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3/28/2017

Four Fun Ways to Play with Plastic Eggs



Plastic eggs: they're not just for treats anymore! I'm here for a visit with not one, not two, not even three, but four super fun ways to use those gorgeous little jellybean holders that don't have anything to do with jellybean holding :)

Hi, Buck and Chuck buddies! My name is Cara. I'm a stay-at-home momma, homeschool preschool teacher, professional sock matcher, Instagram addict, and blogger. You can usually find me over at raisingkinley.com, but I'm so excited to be here with you guys! My four-year-old super cool daughter, Kinley, and I have been testing egg activities (egg-tivities?) all week, and I think we have narrowed them down to the top four most egg-citing ideas.

If you are like me, every single year you want to throw all of those cute little plastic eggs away when Easter is over, but they are just too bright and colorful so you just throw them in a tote and save them for next year. But then next year comes and Target has a brand-new egg color scheme and you need those fresh new eggs, too. Is that just me? Well...this is embarrassing. Okay, so even if you aren't a pretty plastic egg hoarder, we can agree that 99 cents is a small price to pay for four educational/incredibly fun and entertaining ideas, right? Oh, good :)

Let's get started!

First up, Plastic Egg STEM.



Leaning Tower of Eggs

Okay, I know what you are thinking-- How exciting can stacking egg halves be?

When I saw this idea from The Resourceful Mama on Pinterest, I was skeptical, too, but I swear it's wayy more fun than it looks. Like your little human is going to plead with you to play this game every. single. day. kind of fun.

Kinley and I had competitions all week to try and build the highest stack without those wobbly eggs falling over. We tried making stacks of just tops, and just bottoms. We tried big Easter eggs and small Easter eggs. We had about a million speed stacking races. We counted them and kept track of our record numbers (she still reigns supreme with a whopping 37!) and tried sorting the eggs by color and then making stacks out of each sorted pile. There were many conversations about different methods we could use to help our towers stay standing and what made them fall.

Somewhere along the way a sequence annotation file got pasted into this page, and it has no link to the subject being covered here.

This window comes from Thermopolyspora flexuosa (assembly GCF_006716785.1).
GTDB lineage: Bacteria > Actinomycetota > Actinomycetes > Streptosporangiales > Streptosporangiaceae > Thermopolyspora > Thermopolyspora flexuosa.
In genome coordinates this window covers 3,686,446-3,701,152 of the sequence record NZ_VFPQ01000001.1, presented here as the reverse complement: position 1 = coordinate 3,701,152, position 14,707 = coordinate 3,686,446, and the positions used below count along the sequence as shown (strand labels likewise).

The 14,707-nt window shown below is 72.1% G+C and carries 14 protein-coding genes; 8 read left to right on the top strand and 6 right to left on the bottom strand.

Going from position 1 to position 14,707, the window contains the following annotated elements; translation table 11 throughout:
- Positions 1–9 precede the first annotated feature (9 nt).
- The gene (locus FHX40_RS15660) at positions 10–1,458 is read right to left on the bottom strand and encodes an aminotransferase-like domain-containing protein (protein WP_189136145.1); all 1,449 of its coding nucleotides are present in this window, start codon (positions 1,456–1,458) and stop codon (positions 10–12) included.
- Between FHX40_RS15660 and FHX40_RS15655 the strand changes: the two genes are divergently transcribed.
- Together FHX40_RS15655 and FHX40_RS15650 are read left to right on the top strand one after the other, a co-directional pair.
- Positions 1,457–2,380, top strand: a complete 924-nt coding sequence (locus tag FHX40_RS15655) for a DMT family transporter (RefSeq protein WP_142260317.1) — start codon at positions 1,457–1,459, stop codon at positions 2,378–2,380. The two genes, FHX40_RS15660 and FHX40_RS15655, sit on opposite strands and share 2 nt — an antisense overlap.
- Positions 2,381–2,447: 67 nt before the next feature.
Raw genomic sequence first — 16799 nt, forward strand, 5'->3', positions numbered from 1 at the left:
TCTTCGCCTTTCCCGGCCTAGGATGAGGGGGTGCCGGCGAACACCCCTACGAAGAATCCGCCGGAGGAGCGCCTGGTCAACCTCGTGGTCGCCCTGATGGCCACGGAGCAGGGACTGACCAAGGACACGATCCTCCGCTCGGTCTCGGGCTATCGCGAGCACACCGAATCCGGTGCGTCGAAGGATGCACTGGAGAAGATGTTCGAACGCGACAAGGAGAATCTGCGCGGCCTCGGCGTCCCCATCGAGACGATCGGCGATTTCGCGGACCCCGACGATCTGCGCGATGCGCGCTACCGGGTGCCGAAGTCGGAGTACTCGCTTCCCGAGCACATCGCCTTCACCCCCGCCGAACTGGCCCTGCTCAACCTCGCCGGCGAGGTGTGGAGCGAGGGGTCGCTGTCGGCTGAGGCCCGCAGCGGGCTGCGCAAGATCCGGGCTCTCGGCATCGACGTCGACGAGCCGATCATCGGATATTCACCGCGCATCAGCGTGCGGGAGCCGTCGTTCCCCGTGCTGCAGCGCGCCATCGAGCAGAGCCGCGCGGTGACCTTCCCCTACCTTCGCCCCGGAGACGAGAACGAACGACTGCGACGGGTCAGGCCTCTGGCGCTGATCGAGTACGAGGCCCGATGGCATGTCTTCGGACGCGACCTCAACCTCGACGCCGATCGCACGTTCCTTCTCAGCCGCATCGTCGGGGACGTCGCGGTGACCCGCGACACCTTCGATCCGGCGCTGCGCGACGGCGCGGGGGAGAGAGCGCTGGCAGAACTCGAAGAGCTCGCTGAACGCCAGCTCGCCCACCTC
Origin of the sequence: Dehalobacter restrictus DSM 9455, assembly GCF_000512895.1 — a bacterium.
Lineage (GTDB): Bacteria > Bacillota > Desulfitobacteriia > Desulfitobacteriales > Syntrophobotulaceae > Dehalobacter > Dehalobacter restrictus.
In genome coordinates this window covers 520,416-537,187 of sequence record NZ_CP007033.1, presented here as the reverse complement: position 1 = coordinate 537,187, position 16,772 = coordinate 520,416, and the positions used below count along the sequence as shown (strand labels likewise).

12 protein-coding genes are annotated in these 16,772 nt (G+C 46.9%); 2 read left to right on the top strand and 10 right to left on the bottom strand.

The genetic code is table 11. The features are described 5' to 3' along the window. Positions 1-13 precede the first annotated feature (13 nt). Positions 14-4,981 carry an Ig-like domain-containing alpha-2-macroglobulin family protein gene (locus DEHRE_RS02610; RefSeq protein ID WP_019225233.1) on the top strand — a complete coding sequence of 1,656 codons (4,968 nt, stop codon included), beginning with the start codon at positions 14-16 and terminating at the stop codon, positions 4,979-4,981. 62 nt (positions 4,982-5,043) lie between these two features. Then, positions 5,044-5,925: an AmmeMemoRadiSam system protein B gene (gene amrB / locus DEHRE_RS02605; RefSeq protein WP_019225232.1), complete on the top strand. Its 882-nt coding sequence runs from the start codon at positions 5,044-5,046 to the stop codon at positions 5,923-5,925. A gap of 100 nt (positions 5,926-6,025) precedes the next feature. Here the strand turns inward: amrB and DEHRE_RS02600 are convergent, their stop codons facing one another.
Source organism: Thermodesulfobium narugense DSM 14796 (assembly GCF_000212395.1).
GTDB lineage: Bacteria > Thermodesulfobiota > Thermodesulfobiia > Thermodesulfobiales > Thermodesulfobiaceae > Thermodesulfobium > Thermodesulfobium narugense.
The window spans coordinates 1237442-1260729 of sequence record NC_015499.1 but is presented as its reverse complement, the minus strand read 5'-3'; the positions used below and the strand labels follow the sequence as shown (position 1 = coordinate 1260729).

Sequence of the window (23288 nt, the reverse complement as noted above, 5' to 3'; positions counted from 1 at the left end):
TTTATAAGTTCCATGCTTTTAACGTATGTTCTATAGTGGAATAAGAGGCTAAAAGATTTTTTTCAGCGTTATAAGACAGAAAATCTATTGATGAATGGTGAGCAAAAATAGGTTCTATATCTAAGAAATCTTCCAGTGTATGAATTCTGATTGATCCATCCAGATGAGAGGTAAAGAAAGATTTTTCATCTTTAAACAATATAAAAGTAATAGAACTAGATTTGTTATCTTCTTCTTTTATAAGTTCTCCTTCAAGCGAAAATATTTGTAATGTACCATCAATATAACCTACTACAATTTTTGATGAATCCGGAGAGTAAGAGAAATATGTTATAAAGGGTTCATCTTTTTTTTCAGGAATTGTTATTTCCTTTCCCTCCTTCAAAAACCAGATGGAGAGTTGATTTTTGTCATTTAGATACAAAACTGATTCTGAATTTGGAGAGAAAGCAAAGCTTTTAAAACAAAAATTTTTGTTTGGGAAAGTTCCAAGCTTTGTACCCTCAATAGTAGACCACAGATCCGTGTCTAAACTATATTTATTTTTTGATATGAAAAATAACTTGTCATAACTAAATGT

Basically, we used this game to practice just about every preschool math and engineering (and a heck of a lot of fine motor) skill you can think of. And we had a blast doing it!

Four super nimble thumbs-up from these girls :)

Let's move on to Plastic Egg Art.


Plastic Egg Process Art

While you are at it with the egg halves, break out some paint and let's get a little bit messy! This project really couldn't be any simpler. Squirt paint on plate. Dip half egg in paint. Stamp egg on paper. Voila! :)

Process art concepts sometime seem too simple to hold a little one's attention, but once you try it you realize that your kiddo doesn't need extra instructions to get creative and have fun. I even like to make my own process art right alongside Kinley. It's so relaxing to just paint or draw or stamp and not worry about perfection.

Just in case you don't know what process art is, I'll give you a quick rundown. Process art focuses on the fun of making the art, instead of focusing on the end product. Instead of showing your kiddo a craft to copy, you give him materials and maybe a simple prompt and then step back and let him do it, his way.

Kinley made a rainbow with her egg stamps, and then she tried dipping them in paint and dragging them around and they made really cool egg shapes that almost looked like they had been sponge-painted. There's no wrong way to make plastic egg art!

If you wanna try another plastic egg process art project, I just posted one on my blog the other day. This one involves wiggling and shaking, and turns out some gorgeous results.

I'm not finished yet! Plastic egg activity #3: Literacy/Large Motor/Super Incredibly Fun!


ABC Egg Hunt

Kinley cannot get enough of this game. She asks to play it over and over again. It's the last thing she asks about when she is headed off to dreamland, and the first thing she requests when she wakes up. And how can I say no? After 3 days of playing this game nonstop, she has mastered 5 of the 6 letters she has trouble identifying. It works!